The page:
Goods and Services Tax Ruling

GSTR 2006/5ER - Erratum

Goods and services tax: meaning of 'Commonwealth, a State or a Territory'

FOI status:

may be released

Erratum

This Erratum to Goods and Services Tax Ruling GSTR 2006/5 corrects editing and formatting errors within the Ruling.

GSTR 2006/5 is corrected as follows:

1. Paragraph 8

In the first sentence, insert:


not

before:


a 'government entity'

2. Paragraphs 9 and 10

Omit the paragraphs; substitute:


9. The Commissioner considers that this issue is to be determined in accordance with the principles developed by the High Court of Australia in the cases concerning the meaning of 'a State' in section 114 of the Australian Constitution, most recently in SGH Ltd v. Commissioner of Taxation [2002] HCA 18; (2002) 2002 ATC 4366; (2002) 49 ATR 521; (2002) 210 CLR 51 (the SGH case). [4] The discussion which follows is drawn from these cases.

10. For ease of reference, the discussions refer to a State, as that is the context in which the issue most commonly arises for GST purposes, but the principles apply equally in determining whether a corporation is the Commonwealth or a Territory. Similarly, while the discussion focuses upon corporations, many of the principles could apply to other structures, such as a trust.

3. Paragraphs 14, 15 and 16

Omit the paragraphs; substitute:


14. This is confirmed by the High Court case of Federated Municipal and Shire Council Employees Union of Australia v. The Lord Mayor, Aldermen, Councillors and Citizens of the City of Melbourne (1918-19) 26 CLR 508. The Court held that municipal corporations established under State laws are not, with regard to the making, maintenance, control and lighting of public streets, instrumentalities of State government.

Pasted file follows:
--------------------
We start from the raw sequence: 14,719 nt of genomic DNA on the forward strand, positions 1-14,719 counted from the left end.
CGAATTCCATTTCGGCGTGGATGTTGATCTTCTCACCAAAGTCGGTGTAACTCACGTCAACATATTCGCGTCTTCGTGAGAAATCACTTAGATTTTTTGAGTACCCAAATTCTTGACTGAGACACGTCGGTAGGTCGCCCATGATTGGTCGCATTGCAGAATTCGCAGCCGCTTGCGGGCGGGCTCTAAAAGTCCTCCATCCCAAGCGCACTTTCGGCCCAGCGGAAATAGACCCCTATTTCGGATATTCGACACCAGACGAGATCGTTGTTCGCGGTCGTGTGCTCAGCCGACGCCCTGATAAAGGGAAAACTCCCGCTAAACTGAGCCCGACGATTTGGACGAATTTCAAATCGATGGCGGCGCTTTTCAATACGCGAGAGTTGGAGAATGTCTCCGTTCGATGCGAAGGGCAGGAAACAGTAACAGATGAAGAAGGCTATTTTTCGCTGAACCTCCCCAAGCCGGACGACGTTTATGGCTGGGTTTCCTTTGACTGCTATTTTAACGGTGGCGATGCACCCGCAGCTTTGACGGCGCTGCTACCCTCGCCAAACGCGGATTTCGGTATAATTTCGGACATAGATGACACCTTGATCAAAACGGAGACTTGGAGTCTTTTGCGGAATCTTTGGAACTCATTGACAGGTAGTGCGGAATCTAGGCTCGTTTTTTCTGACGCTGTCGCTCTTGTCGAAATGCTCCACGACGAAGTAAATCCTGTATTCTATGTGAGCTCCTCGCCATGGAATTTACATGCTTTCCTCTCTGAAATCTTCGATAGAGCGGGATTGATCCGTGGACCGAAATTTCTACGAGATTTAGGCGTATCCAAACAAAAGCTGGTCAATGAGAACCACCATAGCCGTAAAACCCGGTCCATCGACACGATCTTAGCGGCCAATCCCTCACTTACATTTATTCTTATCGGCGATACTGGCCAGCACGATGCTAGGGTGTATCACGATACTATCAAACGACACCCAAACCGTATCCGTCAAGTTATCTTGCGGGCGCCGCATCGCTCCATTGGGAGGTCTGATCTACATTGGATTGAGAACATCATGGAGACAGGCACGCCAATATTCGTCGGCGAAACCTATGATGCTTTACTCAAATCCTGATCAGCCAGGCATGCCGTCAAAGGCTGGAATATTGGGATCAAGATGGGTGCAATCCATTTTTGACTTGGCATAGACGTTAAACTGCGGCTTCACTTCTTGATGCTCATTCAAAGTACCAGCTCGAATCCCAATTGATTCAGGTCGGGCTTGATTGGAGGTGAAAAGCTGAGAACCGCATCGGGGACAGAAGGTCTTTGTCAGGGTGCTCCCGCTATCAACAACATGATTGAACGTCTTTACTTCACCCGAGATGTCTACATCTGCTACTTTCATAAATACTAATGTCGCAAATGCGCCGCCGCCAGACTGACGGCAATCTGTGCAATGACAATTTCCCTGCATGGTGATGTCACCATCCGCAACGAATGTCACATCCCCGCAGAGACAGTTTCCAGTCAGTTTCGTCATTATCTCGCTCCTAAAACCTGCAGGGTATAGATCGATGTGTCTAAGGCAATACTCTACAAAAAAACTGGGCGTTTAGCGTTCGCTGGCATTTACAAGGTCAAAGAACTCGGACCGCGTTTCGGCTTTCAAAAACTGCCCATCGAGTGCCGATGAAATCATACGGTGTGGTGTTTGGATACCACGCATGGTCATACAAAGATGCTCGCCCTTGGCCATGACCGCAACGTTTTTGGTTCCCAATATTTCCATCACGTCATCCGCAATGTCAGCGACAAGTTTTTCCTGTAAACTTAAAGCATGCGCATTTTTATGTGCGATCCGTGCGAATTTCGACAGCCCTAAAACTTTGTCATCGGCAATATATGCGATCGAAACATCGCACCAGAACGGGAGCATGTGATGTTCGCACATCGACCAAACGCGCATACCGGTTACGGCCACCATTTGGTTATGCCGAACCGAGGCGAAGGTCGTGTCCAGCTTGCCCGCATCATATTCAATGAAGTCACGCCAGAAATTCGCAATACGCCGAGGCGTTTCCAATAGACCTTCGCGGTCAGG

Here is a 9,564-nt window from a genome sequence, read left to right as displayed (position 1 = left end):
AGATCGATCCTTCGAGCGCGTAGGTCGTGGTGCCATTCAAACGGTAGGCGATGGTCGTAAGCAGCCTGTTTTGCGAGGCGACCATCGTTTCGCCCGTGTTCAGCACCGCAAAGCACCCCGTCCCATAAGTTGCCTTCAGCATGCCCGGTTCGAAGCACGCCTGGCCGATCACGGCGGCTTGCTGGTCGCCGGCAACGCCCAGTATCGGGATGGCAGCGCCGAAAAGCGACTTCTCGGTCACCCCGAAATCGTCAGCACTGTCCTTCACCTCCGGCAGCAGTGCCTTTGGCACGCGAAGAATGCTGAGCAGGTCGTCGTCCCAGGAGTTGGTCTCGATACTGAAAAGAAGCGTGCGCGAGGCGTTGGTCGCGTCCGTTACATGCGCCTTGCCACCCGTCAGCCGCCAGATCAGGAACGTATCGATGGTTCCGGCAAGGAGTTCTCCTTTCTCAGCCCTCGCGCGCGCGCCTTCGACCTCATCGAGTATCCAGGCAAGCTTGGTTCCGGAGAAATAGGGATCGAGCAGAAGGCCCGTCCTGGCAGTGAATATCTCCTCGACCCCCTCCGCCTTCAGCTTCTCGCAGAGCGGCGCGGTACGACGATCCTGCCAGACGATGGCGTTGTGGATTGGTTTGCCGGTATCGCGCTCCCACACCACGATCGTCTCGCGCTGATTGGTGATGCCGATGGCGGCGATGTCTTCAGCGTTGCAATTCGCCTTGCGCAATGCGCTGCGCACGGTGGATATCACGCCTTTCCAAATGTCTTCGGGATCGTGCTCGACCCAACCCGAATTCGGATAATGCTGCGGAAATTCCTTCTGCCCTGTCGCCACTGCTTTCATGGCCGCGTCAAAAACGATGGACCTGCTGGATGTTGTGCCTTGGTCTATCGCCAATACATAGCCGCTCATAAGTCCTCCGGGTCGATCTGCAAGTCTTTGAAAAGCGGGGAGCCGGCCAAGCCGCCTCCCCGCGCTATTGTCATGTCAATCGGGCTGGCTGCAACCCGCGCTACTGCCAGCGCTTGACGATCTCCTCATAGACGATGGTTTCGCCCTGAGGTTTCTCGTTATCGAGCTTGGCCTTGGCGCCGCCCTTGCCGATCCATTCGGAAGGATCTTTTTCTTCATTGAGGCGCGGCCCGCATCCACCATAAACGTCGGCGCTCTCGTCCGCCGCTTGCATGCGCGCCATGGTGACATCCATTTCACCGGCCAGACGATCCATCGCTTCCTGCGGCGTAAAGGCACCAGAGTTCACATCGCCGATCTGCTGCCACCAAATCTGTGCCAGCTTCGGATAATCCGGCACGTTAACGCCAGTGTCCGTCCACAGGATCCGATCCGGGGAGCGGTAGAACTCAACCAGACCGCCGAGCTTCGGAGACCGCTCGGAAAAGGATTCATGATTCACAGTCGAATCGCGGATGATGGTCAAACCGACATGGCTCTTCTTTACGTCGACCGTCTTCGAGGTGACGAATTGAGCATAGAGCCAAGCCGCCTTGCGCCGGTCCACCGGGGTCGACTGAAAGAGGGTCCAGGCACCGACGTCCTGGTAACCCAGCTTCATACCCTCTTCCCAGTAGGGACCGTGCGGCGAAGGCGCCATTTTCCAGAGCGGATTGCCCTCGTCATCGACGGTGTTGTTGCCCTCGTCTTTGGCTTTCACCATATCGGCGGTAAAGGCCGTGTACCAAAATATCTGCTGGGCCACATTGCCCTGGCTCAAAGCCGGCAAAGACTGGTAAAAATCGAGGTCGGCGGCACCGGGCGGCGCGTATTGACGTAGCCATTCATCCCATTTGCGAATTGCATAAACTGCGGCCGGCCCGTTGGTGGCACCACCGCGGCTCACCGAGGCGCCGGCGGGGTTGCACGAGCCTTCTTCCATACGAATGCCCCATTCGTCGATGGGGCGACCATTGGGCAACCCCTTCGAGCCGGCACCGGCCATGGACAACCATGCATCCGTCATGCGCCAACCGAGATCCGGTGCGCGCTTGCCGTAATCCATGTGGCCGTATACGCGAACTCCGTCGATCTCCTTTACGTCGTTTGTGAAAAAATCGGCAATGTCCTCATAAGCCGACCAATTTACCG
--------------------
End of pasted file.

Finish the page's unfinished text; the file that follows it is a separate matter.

15. Also, in Sydney City Council v. Reid (1994) 34 NSWLR 506 at 520, Kirby J in describing what a local government is said:

Whilst local government is indeed a form of government, it is also a creature of statute. Out of recognition of the imperatives of democratic self government, the statutory provisions have enacted the creation of largely independent corporations accountable (in the ordinary course) not to the Minister (that is the Crown), but to the people who elect them. In this sense, the measure of independence of statutory corporations, by which the government is ordinarily carried out is inconsistent with viewing their employees as servants of the Crown.[23]

4. Editorial

Correct the following editorial errors:

(a)
Change paragraph 15 to paragraph 16 in the table of contents.
(b)
Change paragraph 12 to paragraph 13 in the Detailed Contents List.
(c)
Change paragraph 15 to paragraph 16 in the Detailed Contents List.

Commissioner of Taxation
9 August 2006

Footnotes


Other relevant cases include South Australia v. The Commonwealth of Australia & Anor [1992] HCA 7; (1993) 174 CLR 235; (1992) 92 ATC 4066; (1992) 23 ATR 10 (South Australia v. The Commonwealth), Deputy Commissioner of Taxation v. State Bank of New South Wales (1992) 174 CLR 219; (1992) 92 ATC 4079; (1992) 23 ATR 1 (DCT v. State Bank), State Bank of NSW v. Commonwealth Savings Bank of Australia (1986) 161 CLR 639 (State Bank NSW v. Commonwealth Savings Bank), Superannuation Fund Investment Trust v. Commissioner of Stamps (SA) (1979) 145 CLR 330; 79 ATC 4429; (1979) 10 ATR 97 (the SFIT case) and Inglis v. Commonwealth Trading Bank of Australia (1969) 119 CLR 334 (Inglis).


See also Bodney v. Westralia Airports Corporation Pty Ltd (2000) 180 ALR 91; [2000] FCA 1609; (2000) 109 FCR 178 and Townsend v. Waverley Council (2001) NSWSC 384.

References

ATO references:
NO 2005/18404

ISSN: 1443-5160